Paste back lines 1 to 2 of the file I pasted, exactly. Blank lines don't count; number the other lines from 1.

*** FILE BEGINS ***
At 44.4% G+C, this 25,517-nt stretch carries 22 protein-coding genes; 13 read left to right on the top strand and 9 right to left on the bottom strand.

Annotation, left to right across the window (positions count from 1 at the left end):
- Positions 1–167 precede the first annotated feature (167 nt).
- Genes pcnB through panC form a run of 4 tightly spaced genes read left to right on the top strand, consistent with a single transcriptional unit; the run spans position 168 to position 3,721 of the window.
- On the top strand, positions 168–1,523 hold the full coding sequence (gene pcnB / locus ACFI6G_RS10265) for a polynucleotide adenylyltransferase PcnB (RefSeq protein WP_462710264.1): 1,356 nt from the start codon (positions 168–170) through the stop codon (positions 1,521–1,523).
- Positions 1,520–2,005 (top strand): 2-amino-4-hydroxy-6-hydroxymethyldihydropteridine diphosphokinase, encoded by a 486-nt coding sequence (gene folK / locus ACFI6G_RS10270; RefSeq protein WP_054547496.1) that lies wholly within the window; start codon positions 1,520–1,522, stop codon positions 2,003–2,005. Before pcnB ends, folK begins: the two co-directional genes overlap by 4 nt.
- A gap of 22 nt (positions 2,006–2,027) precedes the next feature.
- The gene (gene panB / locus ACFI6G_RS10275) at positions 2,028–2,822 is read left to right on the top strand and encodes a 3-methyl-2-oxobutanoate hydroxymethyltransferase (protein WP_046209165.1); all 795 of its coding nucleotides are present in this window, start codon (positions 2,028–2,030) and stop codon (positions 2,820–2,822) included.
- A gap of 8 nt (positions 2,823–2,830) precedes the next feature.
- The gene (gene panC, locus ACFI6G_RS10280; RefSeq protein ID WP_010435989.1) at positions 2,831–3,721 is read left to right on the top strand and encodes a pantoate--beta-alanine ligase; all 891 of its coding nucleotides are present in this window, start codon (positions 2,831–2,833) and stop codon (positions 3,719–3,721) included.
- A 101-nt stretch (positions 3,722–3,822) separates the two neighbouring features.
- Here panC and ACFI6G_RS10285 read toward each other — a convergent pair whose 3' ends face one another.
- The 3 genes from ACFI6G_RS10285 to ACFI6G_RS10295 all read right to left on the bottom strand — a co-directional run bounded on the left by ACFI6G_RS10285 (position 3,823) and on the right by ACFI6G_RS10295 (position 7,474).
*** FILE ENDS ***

At 44.4% G+C, this 25,517-nt stretch carries 22 protein-coding genes; 13 read left to right on the top strand and 9 right to left on the bottom strand.

Annotation, left to right across the window (positions count from 1 at the left end):